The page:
Georgia’s Foreign Policy of 2017
In 2017, Georgia’s foreign policy has been remarkably active, recording some achievements in different directions.
The most important achievement of Georgia’s foreign policy during the year was the liberalization of the EU visa regime. The decision came into force on March 28, allowing Georgian citizens to stay up to 90 days in the Schengen area without a visa. Visa liberalization has become one of the most important destinations of Georgia’s European integration process. However, as some experts predicted, the cancellation of the visa regime also created opportunities for illegal immigration. According to the Georgian MFA, 10,330 citizens of 165 059 Georgian citizens who have been using visa-free regime during 6 months violated the regime’s conditions. In order to prevent the flow of illegal migration, the EU set the condition for “preliminary authorization” for Georgian citizens. In order to obtain a “preliminary permit”, a citizen must fill in a special application on the “European Access Permit System” page, with reference to the place of employment, and the income. Besides, there is a fee of 10 euros. Although new regulations have caused some dissatisfaction among the Georgian public, it seems that all parties are aware of the need to adopt it.
In addition, in April 2017, the Georgian parliament ratified the agreement on joining the European Energy Association, the negotiations over which started in 2014.
The year was quite active from the perspective of NATO-Georgia cooperation. First, it was decided that another detachment would join the NATO Rapid Response Force. Besides, a number of military exercises were arranged with the assistance of NATO in Georgia. One of them was the “Valuable Partner -2017″ exercise with 8 countries. 40 military men from Armenia also participated in the exercises. Another large-scale exercise, organized by Georgia and the United States, was held in September, with the participation of representatives from Azerbaijan, Bulgaria, Latvia, Romania and Ukraine. It was originally planned that Armenia (with 1 soldier) should also participate in the exercises, however, according to some information, after the confirmation of Azerbaijan’s participation, the Armenian side canceled its participation.
Cooperation with the United States was also marked by bilateral reciprocal visits, one of which may be highlighted by President Margvelashvili’s visit to Washington where he discussed bilateral relations with US President Donald Trump.
Georgia also succeeded in closer cooperation with the US State Department which decided to sell $ 75 million anti-tank Javelin systems to Georgia in November. The decision first of all has a great political significance, and if the deal is implemented, it will become unprecedented in the context of US relations with the countries of the region.
Georgia’s foreign policy achievements of 2017 can also include the Free Trade Agreement with China in May. The six-month agreement will enter into force in early 2018, thanks to which 96.5% of China’s exports to Georgia and 90.9% of Georgia’s exports to China will be exempted from customs duties.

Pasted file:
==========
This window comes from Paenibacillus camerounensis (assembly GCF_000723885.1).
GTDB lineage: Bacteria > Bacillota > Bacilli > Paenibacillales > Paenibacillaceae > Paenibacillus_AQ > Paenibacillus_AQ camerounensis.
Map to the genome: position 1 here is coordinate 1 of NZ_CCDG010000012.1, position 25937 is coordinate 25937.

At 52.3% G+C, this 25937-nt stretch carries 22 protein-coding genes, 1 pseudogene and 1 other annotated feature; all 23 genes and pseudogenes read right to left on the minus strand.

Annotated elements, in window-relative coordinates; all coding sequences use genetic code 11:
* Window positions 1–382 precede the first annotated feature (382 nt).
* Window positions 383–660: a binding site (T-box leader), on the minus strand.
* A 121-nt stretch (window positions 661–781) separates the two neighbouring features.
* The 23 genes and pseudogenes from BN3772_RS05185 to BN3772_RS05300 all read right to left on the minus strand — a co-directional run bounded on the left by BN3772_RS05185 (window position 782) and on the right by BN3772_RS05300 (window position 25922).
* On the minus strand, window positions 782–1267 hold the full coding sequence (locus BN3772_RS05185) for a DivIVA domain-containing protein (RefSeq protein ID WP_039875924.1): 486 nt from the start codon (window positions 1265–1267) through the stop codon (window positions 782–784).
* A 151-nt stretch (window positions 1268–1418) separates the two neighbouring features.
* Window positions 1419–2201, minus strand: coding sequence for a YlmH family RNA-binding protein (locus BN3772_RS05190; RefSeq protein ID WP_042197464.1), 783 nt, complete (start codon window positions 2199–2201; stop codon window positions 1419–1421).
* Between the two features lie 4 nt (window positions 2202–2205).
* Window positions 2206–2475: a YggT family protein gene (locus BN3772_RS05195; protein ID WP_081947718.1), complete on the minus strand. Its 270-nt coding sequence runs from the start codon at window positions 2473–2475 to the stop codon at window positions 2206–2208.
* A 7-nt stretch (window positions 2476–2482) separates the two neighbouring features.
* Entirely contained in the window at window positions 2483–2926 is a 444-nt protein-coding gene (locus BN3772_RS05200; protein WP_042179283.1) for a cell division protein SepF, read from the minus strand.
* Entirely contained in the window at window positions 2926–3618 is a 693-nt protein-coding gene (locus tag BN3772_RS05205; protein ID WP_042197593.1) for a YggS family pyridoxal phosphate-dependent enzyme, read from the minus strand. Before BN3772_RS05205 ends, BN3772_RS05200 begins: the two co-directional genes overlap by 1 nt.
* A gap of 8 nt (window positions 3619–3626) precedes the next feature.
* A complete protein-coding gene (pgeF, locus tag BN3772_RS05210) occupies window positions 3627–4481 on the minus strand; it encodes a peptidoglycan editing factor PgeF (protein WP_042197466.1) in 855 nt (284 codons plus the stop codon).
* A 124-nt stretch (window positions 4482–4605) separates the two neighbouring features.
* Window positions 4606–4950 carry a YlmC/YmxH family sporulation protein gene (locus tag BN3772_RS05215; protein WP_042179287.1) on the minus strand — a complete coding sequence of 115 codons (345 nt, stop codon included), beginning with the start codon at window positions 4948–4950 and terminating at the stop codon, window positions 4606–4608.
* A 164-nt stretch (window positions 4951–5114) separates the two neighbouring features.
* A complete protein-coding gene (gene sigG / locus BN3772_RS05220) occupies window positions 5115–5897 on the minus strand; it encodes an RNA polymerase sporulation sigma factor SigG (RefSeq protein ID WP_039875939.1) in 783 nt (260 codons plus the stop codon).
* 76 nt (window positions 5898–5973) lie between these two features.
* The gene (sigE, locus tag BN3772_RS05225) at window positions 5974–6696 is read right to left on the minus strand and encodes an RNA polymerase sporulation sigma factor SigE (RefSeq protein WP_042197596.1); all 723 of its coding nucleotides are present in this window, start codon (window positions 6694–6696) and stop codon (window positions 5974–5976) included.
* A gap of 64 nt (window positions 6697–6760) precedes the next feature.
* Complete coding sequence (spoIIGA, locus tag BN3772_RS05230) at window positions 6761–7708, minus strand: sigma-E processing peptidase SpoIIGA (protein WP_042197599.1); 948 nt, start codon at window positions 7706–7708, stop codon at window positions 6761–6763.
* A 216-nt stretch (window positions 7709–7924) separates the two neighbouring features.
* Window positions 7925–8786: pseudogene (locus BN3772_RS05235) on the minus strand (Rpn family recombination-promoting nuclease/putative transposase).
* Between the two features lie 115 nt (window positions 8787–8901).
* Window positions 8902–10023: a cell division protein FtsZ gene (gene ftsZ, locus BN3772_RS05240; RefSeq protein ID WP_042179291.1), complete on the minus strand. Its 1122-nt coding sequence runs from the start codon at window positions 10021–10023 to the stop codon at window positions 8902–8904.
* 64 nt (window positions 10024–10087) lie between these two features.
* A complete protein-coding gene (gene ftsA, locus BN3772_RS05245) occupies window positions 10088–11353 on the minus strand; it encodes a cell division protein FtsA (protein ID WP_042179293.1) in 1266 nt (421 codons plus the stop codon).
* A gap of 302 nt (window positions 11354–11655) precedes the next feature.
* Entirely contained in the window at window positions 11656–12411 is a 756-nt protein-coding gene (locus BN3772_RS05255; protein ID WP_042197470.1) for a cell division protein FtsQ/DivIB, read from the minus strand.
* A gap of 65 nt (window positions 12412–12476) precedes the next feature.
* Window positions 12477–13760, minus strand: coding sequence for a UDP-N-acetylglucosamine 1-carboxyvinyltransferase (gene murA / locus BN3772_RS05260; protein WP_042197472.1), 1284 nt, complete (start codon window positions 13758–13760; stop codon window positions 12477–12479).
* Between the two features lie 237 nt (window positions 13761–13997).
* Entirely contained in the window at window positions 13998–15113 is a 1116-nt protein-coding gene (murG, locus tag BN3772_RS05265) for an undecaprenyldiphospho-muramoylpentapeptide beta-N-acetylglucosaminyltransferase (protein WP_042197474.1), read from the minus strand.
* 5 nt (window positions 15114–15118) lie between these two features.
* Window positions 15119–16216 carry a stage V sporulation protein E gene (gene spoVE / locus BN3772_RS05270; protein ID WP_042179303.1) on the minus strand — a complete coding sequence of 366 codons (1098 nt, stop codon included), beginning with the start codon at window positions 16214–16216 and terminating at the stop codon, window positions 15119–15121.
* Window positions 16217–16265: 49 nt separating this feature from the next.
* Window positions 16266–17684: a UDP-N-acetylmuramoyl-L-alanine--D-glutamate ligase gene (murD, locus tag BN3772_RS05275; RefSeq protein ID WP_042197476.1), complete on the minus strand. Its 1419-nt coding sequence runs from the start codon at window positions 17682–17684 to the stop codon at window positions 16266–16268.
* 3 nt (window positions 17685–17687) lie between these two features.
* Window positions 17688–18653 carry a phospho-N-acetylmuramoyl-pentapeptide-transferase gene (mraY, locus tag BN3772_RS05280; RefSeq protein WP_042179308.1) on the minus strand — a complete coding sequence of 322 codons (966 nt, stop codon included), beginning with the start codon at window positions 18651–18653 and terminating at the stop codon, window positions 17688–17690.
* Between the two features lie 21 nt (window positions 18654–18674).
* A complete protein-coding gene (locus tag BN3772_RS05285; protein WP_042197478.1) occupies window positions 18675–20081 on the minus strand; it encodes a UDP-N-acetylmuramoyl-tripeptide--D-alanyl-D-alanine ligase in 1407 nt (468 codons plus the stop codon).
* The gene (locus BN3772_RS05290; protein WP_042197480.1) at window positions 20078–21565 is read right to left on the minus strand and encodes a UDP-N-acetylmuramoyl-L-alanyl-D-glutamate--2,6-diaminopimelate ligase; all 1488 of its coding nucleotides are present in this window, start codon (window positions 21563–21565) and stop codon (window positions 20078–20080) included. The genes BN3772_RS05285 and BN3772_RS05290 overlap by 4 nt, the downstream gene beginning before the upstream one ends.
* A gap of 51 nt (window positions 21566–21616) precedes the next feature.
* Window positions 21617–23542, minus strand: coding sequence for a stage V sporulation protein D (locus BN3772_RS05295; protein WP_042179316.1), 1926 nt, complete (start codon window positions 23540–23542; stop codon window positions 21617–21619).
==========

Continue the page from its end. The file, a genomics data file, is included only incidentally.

The format of Azerbaijan-Georgia-Turkey trilateral cooperation was also quite active during the year. In June, the “Caucasus Eagle 2017″ exercises took place aimed at developing joint capabilities of the three countries’ armed forces.
In the framework of the September meeting in Baku, the Ministers of the three countries signed the Trilateral Sector Cooperation Action Plan for 2017-2019.
In addition, in May, the three countries’ defense ministers met in Batumi, discussing issues related to joint exercises and security of regional economic projects. And in October, the heads of the General Staff of the three countries met for the first time in Tbilisi. Within the framework of the meeting, they discussed regional security issues and exchanged views on the development of cooperation in the trilateral format.
The most important achievement in trilateral cooperation was the exploitation in the Baku-Tbilisi-Kars railway in late October. It is planned that the Baku-Tbilisi-Kars railway will transport 17 million tons of cargo annually and up to one million passengers. The three countries involved in the construction of the railway state that the project is an important component of the Silk Road, which unites more than 60 countries around the world with about 4.5 billion people.
As for the Russian-Georgian relations, despite the preserved tensions, some positive trends have been recorded. At the beginning of the year, Gazprom Export and the Georgian side reached an agreement on transit of Russian gas to Armenia, as well as the transit fee. According to the agreements reached, the Russian side guarantees the payment of gas transportation to Armenia via Georgia in the amount of 2-2.2 billion cubic meters per annum in 2017-2018, as well as supply of gas to Georgia with flexible conditions. The deal with Gazprom was seriously criticized by the opposition forces.
Tensions in South Ossetia and Abkhazia continued as bilateral visits to Tskhinvali and Sukhumi were paid by Russian officials, military exercises were held and so on.
At the end of the year, the issue of implementation of the “Agreement on Transport” signed between Russia and Georgia in 2011 was activated on the bilateral agenda. The agreement provides for the creation of three transport corridors, including the territory of Abkhazia and South Ossetia, the transit through which will not affect the status of these two entities. In addition, transit control will be carried out by a third party, which, with the consent of the parties, must be Swiss SGS Company.
In summary, we can say that the year was generally successful for Georgia’s foreign policy, with clearly stated achievements.